Current Mood:
discontent discontent
Current Music:
Kristin Chenoweth - You'll Never Know
* * *
* * *
NOTE: This entry is also doubling as the "Star of the Month Recommendation" for last week.


Cast: Bette Davis, Leslie Howard, Frances Dee, Kay Johnson, Reginald Denny
Director: John Cromwell

This is the last great pre-code film. It's a dark, sad, slightly disturbing tale of depression with great performances from its leads, Leslie Howard and Bette Davis. This is a bit of a different Davis than we're used to. She's not the smart, high class lady she usually is. And while it's not something new to see her play nasty, here, she's nastier than she ever was. Yes, I think she's even nastier here than she was in Whatever Happened to Baby Jane?

Davis puts across a unique, kind of repulsive sexiness. There's sex appeal there, we can see why Howard is so attracted to her. But it's her attitude that makes her so vile. The character starts out as intriguing. He indifference to Howard does at first seem enticing. But as the film goes on, she becomes more and more horrible and unbearable. It's an amazing performance.
Current Mood:
bored bored
Current Music:
Louis Armstrong - Moon River
* * *

Cast: Robert Montgomery, Irene Purcell, C. Aubrey Smith, Reginald Owen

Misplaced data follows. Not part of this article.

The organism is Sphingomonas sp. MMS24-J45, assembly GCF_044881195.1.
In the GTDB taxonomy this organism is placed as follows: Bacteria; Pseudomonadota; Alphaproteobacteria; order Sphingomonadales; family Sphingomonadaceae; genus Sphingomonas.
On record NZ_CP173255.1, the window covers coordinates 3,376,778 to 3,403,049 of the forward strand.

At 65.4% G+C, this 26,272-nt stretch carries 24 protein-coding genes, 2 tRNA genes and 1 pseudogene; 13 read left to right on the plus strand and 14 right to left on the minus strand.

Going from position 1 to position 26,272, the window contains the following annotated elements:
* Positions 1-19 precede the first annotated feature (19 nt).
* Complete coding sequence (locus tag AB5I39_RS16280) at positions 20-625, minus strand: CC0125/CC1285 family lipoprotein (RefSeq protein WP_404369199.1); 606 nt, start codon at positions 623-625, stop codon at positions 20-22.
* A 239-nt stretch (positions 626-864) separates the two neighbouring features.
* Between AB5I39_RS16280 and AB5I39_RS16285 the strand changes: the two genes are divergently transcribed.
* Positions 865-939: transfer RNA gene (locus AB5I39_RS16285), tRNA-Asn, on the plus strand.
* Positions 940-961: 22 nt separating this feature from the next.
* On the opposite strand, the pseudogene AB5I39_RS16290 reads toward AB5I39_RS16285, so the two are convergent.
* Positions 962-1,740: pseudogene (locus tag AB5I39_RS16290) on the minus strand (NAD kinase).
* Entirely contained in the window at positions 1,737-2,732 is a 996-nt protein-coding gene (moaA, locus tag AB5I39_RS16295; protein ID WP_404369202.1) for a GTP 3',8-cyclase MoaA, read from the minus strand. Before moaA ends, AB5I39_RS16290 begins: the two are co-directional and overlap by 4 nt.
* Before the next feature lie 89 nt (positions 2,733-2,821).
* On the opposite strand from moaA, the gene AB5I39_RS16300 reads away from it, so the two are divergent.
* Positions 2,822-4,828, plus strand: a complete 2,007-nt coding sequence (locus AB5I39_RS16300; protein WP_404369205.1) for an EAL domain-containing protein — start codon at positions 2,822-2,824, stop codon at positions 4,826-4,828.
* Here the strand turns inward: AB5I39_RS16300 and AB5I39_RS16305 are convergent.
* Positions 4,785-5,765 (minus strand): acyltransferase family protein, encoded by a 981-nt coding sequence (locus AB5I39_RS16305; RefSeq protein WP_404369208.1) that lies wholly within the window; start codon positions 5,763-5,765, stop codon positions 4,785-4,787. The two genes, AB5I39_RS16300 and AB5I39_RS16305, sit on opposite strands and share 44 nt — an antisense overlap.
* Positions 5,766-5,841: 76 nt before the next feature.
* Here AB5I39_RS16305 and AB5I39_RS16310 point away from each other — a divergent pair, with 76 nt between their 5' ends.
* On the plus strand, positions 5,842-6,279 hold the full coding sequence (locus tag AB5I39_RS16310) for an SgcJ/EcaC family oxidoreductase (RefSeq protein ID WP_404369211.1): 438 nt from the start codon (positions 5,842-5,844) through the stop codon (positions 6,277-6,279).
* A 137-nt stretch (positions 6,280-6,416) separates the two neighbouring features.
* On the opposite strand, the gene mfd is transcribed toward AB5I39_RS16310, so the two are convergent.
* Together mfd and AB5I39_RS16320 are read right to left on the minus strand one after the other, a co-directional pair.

Director: Sam Wood

Out of all the films on the list, this is probably the best example of how much a film could get away with in the pre-code era. I watched this for the first time after I had become very aware of the era, and I was still incredibly surprised out how explicit it was.

This is the only film  I've ever seen Irene Purcell in, and I'm very, very surprised that she didn't make more films. She's beautiful, charming, and talented. Her chemistry with Montgomery is great. Their's is a sweet kind of sexy. Like so many films from this era, the romance starts off as antagonistic, so there is plenty of witty verbal sparring between the two and the tension grows.

And then it breaks. The two retire to the bedroom together, and begin to lie together on the couch as the lights go out. And the next morning the maid finds Purcell's nightgown at the foot of the bed.....ripped in half.